Jacques is telling it…

I stand huddled at the mill door holding my basket of corn. Inside is a gyre of whirring wheels. Shafts of dusty light pulse through the turning spokes. Othon stands by the millstones, pouring grain into a hopper, his belly hanging over his belt like fermented dough. Then he sees me:



‘Get away form here! I’ve told you before: you’re not welcome! Be off!’

‘But I’ve brought grain to grind.’

‘Well you can take it away again. I won’t turn the mill for a goblin! Coming here, infesting my flour with weevils! Haste away, before I thrash your hide…’

‘But my mother sent me. She says, if you don’t grind our grain, she’ll have something to say about it.’

‘Oh? And what might she say, I wonder?’

‘I dare not guess Monsieur. But I’m more frightened of her, than I am of you…’

He looks anxious and scratches his head.

‘I’ve brought money Monsieur.’

‘How much money?’

I show him the coin. He snatches and bites it.

‘Hmm… How much grain do you have?’

‘Just what’s in the basket, Monsieur.’

‘Only that?’


‘Well, I’m a busy man. Come back and collect it tomorrow.’

‘But Monsieur, my mother told me not to take my eyes off you.’

‘Oh! She did, did she?’

‘Yes, Monsieur.’

‘And why would she say a thing like that?’

‘I don’t know Monsieur.’

‘She thinks I have a bad reputation?’

I shrug.

‘She thinks I’m a thief?’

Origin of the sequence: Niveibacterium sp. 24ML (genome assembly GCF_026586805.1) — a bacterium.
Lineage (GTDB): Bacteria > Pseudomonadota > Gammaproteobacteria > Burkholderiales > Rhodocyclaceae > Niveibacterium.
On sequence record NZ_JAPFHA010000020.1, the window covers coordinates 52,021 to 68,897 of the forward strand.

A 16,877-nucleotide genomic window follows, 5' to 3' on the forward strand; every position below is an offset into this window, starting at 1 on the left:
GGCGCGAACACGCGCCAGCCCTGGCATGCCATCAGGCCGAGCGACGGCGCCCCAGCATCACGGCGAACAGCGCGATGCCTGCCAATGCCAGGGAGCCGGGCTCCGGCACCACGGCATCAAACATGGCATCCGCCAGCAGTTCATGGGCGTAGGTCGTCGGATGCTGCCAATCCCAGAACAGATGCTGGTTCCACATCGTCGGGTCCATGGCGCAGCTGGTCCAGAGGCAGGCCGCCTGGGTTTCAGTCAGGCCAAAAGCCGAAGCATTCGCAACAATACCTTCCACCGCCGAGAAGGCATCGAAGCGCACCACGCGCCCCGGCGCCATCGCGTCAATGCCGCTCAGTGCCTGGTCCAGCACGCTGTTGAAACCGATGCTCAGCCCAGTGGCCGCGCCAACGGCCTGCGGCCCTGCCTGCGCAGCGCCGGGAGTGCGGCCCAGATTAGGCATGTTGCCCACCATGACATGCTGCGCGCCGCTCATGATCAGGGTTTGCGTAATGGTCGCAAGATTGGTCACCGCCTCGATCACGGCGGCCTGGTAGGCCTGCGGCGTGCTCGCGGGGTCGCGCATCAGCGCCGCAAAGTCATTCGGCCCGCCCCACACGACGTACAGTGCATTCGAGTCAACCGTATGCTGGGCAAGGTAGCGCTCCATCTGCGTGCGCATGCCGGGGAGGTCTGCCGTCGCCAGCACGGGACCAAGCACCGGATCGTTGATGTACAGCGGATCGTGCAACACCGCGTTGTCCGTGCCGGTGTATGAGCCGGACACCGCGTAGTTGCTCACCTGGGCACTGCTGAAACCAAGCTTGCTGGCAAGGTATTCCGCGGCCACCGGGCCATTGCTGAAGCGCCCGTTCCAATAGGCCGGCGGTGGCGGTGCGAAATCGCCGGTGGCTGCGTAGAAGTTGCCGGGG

‘No, Monsieur!’

‘What then? She’s not exactly a woman of virtue herself, you know!’

Beyond is an oven glowing in the gloom.

‘Are you making bread Monsieur.’

‘Baking and grinding. Like I said, I’m a busy man. Moulant, moulant, moulant! [Grinding, grinding, grinding!]’

‘Can I stay and I watch?’

He bites the coin again. Puts it in his purse.

‘Pah! That mother of yours. She’d love to cause me trouble. Very well. You can watch. But don’t you dare step inside. And keep that sack over your head. I don’t want to see your ugly face: it gives me nightmares.’

Othon weighs the basket and pours the grain into the hopper.

‘What’s that shaking thing.’

‘What boy? This frame here?’

‘Yes, the thing on top of the millstones.’

‘We millers call it The Horse.’

‘I’ve just met a man who said he was a horse.’


‘And before that he was an ox…’

‘One of those shitten shepherds, no doubt.’

‘Yes, Monsieur.’

‘I’ve heard that tale a thousand times before. How could he have been a horse? It’s madness.’

‘But Monsieur, he found his lost shoe in the mud. His horseshoe.’

‘The soul is naught but blood boy. When a man dies, his soul dies too. Just like the animals. If you ask me, the Virgin Mary is the blue sky.’

‘You are not Catholic, Monsieur?’

‘My mother was a good Catholic. My father was a good man. But I am a good deal wiser…’